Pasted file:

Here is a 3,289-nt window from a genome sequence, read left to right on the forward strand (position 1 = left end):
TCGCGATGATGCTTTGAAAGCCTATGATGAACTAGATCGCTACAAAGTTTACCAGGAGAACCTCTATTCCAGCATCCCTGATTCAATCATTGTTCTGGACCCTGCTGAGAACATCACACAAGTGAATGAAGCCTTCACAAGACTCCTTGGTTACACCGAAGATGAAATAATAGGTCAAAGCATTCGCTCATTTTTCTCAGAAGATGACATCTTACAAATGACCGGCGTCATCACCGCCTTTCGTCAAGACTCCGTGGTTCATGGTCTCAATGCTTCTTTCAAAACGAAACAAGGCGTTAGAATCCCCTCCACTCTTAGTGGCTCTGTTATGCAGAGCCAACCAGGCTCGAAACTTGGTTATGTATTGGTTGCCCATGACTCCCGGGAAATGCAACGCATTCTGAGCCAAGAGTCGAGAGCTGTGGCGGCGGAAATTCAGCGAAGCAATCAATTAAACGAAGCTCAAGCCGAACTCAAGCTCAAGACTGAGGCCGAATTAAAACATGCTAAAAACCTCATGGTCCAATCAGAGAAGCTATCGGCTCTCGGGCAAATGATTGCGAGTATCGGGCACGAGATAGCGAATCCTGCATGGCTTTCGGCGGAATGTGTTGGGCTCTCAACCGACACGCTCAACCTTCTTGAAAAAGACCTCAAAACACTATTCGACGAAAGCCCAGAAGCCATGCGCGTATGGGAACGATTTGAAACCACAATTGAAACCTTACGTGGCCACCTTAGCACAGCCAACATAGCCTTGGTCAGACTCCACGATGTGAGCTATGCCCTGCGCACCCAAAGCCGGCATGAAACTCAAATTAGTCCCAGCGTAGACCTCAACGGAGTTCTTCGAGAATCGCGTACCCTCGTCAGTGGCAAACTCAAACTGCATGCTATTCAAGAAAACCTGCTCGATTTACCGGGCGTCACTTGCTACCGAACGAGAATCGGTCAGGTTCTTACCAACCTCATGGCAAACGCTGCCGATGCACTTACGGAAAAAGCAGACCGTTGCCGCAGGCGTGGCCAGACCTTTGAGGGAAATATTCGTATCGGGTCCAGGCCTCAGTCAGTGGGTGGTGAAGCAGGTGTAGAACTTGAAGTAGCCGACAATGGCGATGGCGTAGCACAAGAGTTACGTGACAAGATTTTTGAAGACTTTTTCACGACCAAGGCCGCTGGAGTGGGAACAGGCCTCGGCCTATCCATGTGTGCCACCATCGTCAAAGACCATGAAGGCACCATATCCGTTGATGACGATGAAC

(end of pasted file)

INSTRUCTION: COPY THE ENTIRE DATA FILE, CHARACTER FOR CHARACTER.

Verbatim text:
Here is a 3,289-nt window from a genome sequence, read left to right on the forward strand (position 1 = left end):
TCGCGATGATGCTTTGAAAGCCTATGATGAACTAGATCGCTACAAAGTTTACCAGGAGAACCTCTATTCCAGCATCCCTGATTCAATCATTGTTCTGGACCCTGCTGAGAACATCACACAAGTGAATGAAGCCTTCACAAGACTCCTTGGTTACACCGAAGATGAAATAATAGGTCAAAGCATTCGCTCATTTTTCTCAGAAGATGACATCTTACAAATGACCGGCGTCATCACCGCCTTTCGTCAAGACTCCGTGGTTCATGGTCTCAATGCTTCTTTCAAAACGAAACAAGGCGTTAGAATCCCCTCCACTCTTAGTGGCTCTGTTATGCAGAGCCAACCAGGCTCGAAACTTGGTTATGTATTGGTTGCCCATGACTCCCGGGAAATGCAACGCATTCTGAGCCAAGAGTCGAGAGCTGTGGCGGCGGAAATTCAGCGAAGCAATCAATTAAACGAAGCTCAAGCCGAACTCAAGCTCAAGACTGAGGCCGAATTAAAACATGCTAAAAACCTCATGGTCCAATCAGAGAAGCTATCGGCTCTCGGGCAAATGATTGCGAGTATCGGGCACGAGATAGCGAATCCTGCATGGCTTTCGGCGGAATGTGTTGGGCTCTCAACCGACACGCTCAACCTTCTTGAAAAAGACCTCAAAACACTATTCGACGAAAGCCCAGAAGCCATGCGCGTATGGGAACGATTTGAAACCACAATTGAAACCTTACGTGGCCACCTTAGCACAGCCAACATAGCCTTGGTCAGACTCCACGATGTGAGCTATGCCCTGCGCACCCAAAGCCGGCATGAAACTCAAATTAGTCCCAGCGTAGACCTCAACGGAGTTCTTCGAGAATCGCGTACCCTCGTCAGTGGCAAACTCAAACTGCATGCTATTCAAGAAAACCTGCTCGATTTACCGGGCGTCACTTGCTACCGAACGAGAATCGGTCAGGTTCTTACCAACCTCATGGCAAACGCTGCCGATGCACTTACGGAAAAAGCAGACCGTTGCCGCAGGCGTGGCCAGACCTTTGAGGGAAATATTCGTATCGGGTCCAGGCCTCAGTCAGTGGGTGGTGAAGCAGGTGTAGAACTTGAAGTAGCCGACAATGGCGATGGCGTAGCACAAGAGTTACGTGACAAGATTTTTGAAGACTTTTTCACGACCAAGGCCGCTGGAGTGGGAACAGGCCTCGGCCTATCCATGTGTGCCACCATCGTCAAAGACCATGAAGGCACCATATCCGTTGATGACGATGAAC